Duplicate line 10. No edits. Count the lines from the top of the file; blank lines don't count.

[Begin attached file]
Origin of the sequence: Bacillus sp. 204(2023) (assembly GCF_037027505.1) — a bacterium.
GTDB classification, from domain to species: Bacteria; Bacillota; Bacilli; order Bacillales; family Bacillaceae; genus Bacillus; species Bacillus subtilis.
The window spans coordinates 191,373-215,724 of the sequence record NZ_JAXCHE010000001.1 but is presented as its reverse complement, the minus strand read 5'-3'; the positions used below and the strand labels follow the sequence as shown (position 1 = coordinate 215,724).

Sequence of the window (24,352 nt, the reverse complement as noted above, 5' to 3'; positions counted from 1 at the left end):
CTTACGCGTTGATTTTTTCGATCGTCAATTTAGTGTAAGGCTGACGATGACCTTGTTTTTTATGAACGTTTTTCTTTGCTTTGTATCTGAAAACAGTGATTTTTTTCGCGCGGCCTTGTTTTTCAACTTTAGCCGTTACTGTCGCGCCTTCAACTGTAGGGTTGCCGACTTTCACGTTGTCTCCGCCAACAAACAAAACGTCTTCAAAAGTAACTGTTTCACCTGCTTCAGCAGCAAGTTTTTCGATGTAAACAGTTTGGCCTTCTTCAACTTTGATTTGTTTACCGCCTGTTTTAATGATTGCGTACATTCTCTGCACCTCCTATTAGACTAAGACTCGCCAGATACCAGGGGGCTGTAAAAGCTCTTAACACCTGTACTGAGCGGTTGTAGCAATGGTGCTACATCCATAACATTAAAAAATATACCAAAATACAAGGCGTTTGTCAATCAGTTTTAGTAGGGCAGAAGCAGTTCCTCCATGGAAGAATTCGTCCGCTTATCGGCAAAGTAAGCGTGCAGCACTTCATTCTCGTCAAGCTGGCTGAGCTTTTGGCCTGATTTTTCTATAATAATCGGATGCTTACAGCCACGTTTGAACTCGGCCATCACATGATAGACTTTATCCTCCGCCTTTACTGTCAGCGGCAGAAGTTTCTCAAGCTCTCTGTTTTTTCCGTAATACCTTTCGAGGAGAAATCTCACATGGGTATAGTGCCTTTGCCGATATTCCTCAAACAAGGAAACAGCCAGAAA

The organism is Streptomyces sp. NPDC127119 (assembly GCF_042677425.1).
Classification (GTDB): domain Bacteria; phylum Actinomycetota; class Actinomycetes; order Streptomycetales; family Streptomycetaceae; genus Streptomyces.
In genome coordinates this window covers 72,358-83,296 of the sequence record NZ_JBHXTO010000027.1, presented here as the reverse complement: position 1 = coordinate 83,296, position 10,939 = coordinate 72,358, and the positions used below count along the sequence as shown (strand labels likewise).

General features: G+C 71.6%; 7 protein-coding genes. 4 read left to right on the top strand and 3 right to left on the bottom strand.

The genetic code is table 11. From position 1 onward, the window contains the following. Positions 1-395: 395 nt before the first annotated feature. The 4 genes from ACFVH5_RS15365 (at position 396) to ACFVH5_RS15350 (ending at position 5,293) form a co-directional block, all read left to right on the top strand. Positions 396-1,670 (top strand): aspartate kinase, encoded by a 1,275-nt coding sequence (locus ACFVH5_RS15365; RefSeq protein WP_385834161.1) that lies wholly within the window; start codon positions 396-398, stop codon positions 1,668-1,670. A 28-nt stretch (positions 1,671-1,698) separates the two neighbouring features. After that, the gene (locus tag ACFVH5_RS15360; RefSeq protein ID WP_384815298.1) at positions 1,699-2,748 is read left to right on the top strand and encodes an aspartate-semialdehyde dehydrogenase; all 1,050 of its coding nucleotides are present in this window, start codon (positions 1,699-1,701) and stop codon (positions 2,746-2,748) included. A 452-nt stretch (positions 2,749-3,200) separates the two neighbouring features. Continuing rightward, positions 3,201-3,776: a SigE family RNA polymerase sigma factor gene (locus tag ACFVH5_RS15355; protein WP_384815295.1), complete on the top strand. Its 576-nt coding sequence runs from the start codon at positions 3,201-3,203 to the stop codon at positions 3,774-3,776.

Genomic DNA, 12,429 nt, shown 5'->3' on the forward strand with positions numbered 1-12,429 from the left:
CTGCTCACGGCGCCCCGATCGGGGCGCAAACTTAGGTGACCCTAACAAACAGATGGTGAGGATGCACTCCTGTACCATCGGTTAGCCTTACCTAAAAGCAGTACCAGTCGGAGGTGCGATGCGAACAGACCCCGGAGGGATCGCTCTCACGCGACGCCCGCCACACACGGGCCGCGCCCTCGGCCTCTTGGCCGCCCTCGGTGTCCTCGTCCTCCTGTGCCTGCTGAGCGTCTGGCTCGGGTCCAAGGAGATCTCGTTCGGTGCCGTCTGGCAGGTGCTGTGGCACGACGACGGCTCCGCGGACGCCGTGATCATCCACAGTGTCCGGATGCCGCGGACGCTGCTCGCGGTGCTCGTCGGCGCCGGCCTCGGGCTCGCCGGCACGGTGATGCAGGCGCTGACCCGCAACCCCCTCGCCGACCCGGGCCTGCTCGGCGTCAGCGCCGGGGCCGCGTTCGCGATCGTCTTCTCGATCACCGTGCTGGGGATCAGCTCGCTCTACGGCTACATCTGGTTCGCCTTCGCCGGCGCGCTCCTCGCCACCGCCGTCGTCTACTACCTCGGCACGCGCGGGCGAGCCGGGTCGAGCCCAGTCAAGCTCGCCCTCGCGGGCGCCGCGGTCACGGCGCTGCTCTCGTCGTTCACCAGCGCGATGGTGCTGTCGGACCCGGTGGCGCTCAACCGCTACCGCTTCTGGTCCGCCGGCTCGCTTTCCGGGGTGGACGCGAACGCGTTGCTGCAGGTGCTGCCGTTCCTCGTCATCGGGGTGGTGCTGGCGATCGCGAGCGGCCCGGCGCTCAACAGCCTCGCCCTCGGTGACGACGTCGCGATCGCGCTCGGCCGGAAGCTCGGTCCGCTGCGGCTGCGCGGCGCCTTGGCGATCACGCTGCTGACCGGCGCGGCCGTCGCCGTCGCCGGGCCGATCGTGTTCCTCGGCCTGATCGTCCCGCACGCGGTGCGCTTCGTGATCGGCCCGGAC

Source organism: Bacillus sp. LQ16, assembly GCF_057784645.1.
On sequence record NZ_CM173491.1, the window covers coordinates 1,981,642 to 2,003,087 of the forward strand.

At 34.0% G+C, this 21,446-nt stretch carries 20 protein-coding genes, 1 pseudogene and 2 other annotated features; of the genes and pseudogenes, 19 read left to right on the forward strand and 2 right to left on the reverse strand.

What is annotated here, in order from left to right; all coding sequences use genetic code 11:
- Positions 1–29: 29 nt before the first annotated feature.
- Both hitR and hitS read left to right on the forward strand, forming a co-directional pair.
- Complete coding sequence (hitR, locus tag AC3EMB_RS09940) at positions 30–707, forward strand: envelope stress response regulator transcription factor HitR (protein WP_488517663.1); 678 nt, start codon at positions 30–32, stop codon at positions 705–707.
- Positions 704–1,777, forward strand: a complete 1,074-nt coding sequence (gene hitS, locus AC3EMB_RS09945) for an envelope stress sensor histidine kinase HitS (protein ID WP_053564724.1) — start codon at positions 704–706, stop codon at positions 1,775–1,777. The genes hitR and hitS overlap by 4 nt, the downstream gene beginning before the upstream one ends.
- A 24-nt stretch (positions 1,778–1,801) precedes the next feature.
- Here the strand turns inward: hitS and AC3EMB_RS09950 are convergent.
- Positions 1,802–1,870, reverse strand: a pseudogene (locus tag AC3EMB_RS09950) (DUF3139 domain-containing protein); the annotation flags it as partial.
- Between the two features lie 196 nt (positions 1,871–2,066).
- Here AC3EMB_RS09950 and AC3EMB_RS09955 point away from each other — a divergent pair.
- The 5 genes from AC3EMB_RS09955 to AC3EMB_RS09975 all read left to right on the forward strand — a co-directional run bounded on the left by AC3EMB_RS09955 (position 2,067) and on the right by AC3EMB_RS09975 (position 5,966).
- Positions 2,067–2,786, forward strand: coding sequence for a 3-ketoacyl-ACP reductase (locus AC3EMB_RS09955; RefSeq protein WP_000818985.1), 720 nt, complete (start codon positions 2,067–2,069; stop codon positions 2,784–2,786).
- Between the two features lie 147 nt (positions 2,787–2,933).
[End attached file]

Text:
The genetic code is table 11. From position 1 onward, the window contains the following. Positions 1-395: 395 nt before the first annotated feature. The 4 genes from ACFVH5_RS15365 (at position 396) to ACFVH5_RS15350 (ending at position 5,293) form a co-directional block, all read left to right on the top strand. Positions 396-1,670 (top strand): aspartate kinase, encoded by a 1,275-nt coding sequence (locus ACFVH5_RS15365; RefSeq protein WP_385834161.1) that lies wholly within the window; start codon positions 396-398, stop codon positions 1,668-1,670. A 28-nt stretch (positions 1,671-1,698) separates the two neighbouring features. After that, the gene (locus tag ACFVH5_RS15360; RefSeq protein ID WP_384815298.1) at positions 1,699-2,748 is read left to right on the top strand and encodes an aspartate-semialdehyde dehydrogenase; all 1,050 of its coding nucleotides are present in this window, start codon (positions 1,699-1,701) and stop codon (positions 2,746-2,748) included. A 452-nt stretch (positions 2,749-3,200) separates the two neighbouring features. Continuing rightward, positions 3,201-3,776: a SigE family RNA polymerase sigma factor gene (locus tag ACFVH5_RS15355; protein WP_384815295.1), complete on the top strand. Its 576-nt coding sequence runs from the start codon at positions 3,201-3,203 to the stop codon at positions 3,774-3,776.